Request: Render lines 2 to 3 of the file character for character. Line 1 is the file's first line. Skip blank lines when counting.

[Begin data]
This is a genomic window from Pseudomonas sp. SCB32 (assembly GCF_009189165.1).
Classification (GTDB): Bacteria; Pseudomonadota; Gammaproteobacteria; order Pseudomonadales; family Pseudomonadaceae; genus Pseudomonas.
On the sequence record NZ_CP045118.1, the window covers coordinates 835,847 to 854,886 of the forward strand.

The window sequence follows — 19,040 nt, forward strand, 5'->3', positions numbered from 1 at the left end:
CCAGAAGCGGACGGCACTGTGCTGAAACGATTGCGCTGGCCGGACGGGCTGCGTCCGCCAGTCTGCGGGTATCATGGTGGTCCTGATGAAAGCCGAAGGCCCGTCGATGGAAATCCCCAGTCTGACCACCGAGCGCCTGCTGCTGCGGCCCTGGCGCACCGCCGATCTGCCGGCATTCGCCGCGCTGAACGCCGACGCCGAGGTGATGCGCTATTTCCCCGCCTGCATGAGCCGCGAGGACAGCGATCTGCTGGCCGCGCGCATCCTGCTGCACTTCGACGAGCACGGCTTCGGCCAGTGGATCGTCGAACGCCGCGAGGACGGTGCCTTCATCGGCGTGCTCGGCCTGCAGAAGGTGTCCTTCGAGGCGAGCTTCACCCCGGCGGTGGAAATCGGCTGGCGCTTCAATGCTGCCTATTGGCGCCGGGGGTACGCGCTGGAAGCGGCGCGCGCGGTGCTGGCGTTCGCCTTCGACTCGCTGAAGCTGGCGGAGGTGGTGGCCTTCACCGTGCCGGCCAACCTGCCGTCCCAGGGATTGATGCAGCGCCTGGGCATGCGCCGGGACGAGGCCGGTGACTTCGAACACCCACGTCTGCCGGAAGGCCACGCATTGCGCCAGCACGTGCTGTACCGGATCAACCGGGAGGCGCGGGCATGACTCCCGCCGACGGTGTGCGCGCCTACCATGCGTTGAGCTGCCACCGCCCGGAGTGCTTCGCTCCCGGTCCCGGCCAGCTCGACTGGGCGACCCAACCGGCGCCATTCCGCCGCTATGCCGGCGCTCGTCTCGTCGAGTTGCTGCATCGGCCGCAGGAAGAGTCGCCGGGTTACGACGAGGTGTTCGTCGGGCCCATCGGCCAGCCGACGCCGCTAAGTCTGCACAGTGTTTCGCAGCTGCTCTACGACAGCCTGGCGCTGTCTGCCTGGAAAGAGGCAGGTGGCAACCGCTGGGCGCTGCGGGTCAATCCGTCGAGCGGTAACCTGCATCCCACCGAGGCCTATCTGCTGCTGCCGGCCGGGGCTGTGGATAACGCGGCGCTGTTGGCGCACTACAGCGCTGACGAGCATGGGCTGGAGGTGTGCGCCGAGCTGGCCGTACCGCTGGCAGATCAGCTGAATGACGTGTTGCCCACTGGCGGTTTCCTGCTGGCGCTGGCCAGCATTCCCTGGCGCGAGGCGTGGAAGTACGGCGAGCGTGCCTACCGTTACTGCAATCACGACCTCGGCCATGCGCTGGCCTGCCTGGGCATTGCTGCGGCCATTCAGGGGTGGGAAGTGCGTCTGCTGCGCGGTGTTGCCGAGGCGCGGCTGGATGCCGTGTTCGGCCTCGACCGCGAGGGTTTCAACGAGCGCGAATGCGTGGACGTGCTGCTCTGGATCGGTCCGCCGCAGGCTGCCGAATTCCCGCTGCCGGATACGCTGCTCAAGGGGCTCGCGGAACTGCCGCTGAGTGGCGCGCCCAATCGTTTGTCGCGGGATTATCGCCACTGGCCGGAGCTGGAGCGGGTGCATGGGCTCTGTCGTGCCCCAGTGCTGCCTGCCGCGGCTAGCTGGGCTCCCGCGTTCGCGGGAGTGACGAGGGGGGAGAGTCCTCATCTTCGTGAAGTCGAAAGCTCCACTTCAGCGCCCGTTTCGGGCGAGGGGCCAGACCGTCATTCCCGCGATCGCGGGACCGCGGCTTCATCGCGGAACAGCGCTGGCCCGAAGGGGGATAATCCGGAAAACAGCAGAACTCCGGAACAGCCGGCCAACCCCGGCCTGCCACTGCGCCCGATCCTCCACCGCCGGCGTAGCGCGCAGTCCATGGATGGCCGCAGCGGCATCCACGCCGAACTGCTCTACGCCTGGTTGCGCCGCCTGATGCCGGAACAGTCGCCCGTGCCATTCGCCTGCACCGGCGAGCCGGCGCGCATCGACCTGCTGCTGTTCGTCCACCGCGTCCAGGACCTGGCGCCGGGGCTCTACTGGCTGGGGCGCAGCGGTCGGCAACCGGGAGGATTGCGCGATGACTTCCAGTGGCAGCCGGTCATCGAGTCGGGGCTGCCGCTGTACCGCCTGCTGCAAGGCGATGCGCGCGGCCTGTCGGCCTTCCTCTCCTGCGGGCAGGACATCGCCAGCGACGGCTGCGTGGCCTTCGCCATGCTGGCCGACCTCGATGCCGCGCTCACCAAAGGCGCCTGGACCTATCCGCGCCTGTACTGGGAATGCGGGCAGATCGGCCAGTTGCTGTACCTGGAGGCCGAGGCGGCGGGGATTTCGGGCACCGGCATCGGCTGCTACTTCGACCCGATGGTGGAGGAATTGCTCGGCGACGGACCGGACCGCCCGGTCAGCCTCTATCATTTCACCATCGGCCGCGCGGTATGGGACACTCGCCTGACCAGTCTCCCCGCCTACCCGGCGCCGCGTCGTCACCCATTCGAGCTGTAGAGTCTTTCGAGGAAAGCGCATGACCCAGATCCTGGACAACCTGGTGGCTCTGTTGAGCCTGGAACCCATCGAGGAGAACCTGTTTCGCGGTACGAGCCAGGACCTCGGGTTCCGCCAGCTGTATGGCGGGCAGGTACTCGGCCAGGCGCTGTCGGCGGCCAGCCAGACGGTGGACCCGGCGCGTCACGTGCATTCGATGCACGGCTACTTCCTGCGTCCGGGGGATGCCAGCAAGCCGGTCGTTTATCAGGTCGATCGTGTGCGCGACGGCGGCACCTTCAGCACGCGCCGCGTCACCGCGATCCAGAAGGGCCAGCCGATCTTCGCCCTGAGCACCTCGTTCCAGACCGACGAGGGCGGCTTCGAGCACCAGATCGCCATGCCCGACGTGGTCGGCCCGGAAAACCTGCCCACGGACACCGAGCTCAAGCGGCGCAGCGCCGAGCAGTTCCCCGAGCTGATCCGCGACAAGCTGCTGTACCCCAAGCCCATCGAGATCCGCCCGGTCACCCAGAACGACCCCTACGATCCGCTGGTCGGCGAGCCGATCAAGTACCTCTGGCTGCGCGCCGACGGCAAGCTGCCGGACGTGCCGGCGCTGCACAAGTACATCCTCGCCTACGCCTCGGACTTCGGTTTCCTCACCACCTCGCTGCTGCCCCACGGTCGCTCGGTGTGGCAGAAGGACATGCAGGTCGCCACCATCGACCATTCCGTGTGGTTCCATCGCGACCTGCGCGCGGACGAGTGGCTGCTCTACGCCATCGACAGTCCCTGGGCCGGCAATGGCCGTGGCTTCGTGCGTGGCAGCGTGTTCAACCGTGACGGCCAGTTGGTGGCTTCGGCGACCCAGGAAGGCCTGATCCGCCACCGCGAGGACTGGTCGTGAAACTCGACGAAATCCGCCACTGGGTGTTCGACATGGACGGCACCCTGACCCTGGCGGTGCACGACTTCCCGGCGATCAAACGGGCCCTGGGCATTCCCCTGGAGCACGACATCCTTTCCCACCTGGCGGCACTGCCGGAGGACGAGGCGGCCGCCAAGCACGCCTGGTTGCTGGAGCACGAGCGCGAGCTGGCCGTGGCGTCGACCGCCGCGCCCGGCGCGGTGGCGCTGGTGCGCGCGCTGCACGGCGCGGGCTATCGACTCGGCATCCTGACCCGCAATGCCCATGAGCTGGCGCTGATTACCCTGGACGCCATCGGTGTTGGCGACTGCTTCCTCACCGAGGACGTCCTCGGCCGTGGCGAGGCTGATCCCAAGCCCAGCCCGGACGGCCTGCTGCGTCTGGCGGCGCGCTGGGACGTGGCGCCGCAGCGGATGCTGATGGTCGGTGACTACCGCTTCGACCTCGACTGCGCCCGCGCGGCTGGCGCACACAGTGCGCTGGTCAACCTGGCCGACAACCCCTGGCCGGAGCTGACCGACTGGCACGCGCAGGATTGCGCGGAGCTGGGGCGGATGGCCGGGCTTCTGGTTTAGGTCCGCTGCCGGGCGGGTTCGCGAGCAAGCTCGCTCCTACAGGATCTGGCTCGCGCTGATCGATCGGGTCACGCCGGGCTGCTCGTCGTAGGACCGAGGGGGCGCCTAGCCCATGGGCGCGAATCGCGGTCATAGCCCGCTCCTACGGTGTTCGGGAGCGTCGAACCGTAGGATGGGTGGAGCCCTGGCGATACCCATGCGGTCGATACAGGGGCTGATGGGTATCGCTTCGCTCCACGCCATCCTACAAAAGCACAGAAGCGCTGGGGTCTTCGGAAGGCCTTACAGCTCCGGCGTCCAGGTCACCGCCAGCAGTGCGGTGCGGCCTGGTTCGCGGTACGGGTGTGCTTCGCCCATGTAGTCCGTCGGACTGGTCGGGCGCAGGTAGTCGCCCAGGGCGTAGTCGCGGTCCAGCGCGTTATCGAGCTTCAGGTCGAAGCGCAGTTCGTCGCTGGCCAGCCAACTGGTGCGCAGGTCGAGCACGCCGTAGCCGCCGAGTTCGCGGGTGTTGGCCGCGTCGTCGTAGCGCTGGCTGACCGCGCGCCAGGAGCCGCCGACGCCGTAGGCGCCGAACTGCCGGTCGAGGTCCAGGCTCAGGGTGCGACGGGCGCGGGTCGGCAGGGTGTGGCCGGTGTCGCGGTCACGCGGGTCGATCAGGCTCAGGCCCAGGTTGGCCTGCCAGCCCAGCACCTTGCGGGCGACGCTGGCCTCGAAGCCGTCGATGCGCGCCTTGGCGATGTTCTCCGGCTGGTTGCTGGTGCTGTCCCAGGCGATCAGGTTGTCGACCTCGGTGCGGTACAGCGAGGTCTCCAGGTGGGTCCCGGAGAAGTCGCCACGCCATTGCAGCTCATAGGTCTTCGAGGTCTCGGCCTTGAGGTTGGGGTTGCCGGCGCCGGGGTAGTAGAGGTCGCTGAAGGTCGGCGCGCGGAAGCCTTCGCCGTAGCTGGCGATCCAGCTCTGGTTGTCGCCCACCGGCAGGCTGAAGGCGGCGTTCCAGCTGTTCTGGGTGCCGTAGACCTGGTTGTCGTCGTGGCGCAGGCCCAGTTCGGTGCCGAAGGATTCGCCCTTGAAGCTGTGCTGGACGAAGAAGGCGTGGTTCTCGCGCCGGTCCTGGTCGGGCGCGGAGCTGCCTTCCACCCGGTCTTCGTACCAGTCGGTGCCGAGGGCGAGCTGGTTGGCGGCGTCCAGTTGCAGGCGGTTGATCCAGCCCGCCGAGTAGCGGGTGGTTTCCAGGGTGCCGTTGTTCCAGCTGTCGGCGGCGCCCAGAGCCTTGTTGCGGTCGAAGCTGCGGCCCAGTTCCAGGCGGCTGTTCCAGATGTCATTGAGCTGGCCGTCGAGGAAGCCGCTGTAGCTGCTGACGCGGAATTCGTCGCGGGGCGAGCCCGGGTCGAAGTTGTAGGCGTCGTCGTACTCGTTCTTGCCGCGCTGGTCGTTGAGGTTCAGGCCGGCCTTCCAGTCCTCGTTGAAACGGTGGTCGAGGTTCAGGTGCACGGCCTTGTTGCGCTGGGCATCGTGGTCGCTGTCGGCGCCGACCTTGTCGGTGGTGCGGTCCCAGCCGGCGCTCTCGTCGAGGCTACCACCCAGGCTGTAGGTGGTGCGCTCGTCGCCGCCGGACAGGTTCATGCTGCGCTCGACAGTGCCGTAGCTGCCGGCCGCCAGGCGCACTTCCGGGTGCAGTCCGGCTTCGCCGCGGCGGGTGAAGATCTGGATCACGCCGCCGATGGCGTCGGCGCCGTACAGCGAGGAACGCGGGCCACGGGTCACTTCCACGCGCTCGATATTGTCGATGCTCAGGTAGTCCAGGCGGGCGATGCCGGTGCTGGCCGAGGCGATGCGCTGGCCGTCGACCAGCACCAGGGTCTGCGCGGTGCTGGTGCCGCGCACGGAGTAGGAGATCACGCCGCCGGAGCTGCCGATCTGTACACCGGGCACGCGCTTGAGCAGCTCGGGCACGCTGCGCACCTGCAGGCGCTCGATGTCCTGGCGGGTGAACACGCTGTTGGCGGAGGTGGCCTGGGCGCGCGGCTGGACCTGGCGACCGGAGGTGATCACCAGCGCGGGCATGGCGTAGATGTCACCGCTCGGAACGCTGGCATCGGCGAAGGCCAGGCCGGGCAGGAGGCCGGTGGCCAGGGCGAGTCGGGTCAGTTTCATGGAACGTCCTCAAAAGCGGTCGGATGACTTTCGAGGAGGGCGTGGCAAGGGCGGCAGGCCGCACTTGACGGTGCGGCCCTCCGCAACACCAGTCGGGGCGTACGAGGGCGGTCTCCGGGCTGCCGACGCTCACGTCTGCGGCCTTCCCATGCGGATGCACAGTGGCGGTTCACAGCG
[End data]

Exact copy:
Classification (GTDB): Bacteria; Pseudomonadota; Gammaproteobacteria; order Pseudomonadales; family Pseudomonadaceae; genus Pseudomonas.
On the sequence record NZ_CP045118.1, the window covers coordinates 835,847 to 854,886 of the forward strand.